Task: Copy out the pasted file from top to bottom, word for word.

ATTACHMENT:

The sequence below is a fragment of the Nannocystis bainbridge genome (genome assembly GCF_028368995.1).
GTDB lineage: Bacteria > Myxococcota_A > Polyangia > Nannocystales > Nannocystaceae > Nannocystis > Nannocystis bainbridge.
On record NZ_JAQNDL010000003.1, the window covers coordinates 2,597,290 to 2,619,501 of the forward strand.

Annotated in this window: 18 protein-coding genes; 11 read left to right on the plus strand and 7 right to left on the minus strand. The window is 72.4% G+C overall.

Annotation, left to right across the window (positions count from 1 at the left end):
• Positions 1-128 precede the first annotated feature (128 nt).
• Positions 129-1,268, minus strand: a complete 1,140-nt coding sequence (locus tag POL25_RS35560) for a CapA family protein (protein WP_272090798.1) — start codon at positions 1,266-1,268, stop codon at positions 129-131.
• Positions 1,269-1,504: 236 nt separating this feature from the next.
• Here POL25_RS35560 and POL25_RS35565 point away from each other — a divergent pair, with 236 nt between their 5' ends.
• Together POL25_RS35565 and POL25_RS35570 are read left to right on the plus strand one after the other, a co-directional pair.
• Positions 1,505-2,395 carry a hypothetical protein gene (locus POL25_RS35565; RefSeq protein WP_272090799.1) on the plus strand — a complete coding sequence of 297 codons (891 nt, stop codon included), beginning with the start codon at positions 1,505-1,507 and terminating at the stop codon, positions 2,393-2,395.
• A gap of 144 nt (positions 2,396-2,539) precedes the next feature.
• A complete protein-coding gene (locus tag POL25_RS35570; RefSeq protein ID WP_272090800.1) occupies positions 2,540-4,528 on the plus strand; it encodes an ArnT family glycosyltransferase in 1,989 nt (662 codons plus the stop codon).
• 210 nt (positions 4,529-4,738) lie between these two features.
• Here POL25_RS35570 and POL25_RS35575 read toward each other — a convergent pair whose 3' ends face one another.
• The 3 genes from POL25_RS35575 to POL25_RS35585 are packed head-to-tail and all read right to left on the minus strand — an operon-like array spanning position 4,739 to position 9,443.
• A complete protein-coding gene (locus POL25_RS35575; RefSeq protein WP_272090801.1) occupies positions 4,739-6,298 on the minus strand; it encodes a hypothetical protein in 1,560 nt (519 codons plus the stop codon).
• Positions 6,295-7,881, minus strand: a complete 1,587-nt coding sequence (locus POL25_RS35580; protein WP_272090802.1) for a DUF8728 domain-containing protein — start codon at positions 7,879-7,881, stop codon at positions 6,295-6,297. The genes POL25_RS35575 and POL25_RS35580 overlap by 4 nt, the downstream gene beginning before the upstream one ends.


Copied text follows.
The sequence below is a fragment of the Nannocystis bainbridge genome (genome assembly GCF_028368995.1).
GTDB lineage: Bacteria > Myxococcota_A > Polyangia > Nannocystales > Nannocystaceae > Nannocystis > Nannocystis bainbridge.
On record NZ_JAQNDL010000003.1, the window covers coordinates 2,597,290 to 2,619,501 of the forward strand.

Annotated in this window: 18 protein-coding genes; 11 read left to right on the plus strand and 7 right to left on the minus strand. The window is 72.4% G+C overall.

Annotation, left to right across the window (positions count from 1 at the left end):
• Positions 1-128 precede the first annotated feature (128 nt).
• Positions 129-1,268, minus strand: a complete 1,140-nt coding sequence (locus tag POL25_RS35560) for a CapA family protein (protein WP_272090798.1) — start codon at positions 1,266-1,268, stop codon at positions 129-131.
• Positions 1,269-1,504: 236 nt separating this feature from the next.
• Here POL25_RS35560 and POL25_RS35565 point away from each other — a divergent pair, with 236 nt between their 5' ends.
• Together POL25_RS35565 and POL25_RS35570 are read left to right on the plus strand one after the other, a co-directional pair.
• Positions 1,505-2,395 carry a hypothetical protein gene (locus POL25_RS35565; RefSeq protein WP_272090799.1) on the plus strand — a complete coding sequence of 297 codons (891 nt, stop codon included), beginning with the start codon at positions 1,505-1,507 and terminating at the stop codon, positions 2,393-2,395.
• A gap of 144 nt (positions 2,396-2,539) precedes the next feature.
• A complete protein-coding gene (locus tag POL25_RS35570; RefSeq protein ID WP_272090800.1) occupies positions 2,540-4,528 on the plus strand; it encodes an ArnT family glycosyltransferase in 1,989 nt (662 codons plus the stop codon).
• 210 nt (positions 4,529-4,738) lie between these two features.
• Here POL25_RS35570 and POL25_RS35575 read toward each other — a convergent pair whose 3' ends face one another.
• The 3 genes from POL25_RS35575 to POL25_RS35585 are packed head-to-tail and all read right to left on the minus strand — an operon-like array spanning position 4,739 to position 9,443.
• A complete protein-coding gene (locus POL25_RS35575; RefSeq protein WP_272090801.1) occupies positions 4,739-6,298 on the minus strand; it encodes a hypothetical protein in 1,560 nt (519 codons plus the stop codon).
• Positions 6,295-7,881, minus strand: a complete 1,587-nt coding sequence (locus POL25_RS35580; protein WP_272090802.1) for a DUF8728 domain-containing protein — start codon at positions 7,879-7,881, stop codon at positions 6,295-6,297. The genes POL25_RS35575 and POL25_RS35580 overlap by 4 nt, the downstream gene beginning before the upstream one ends.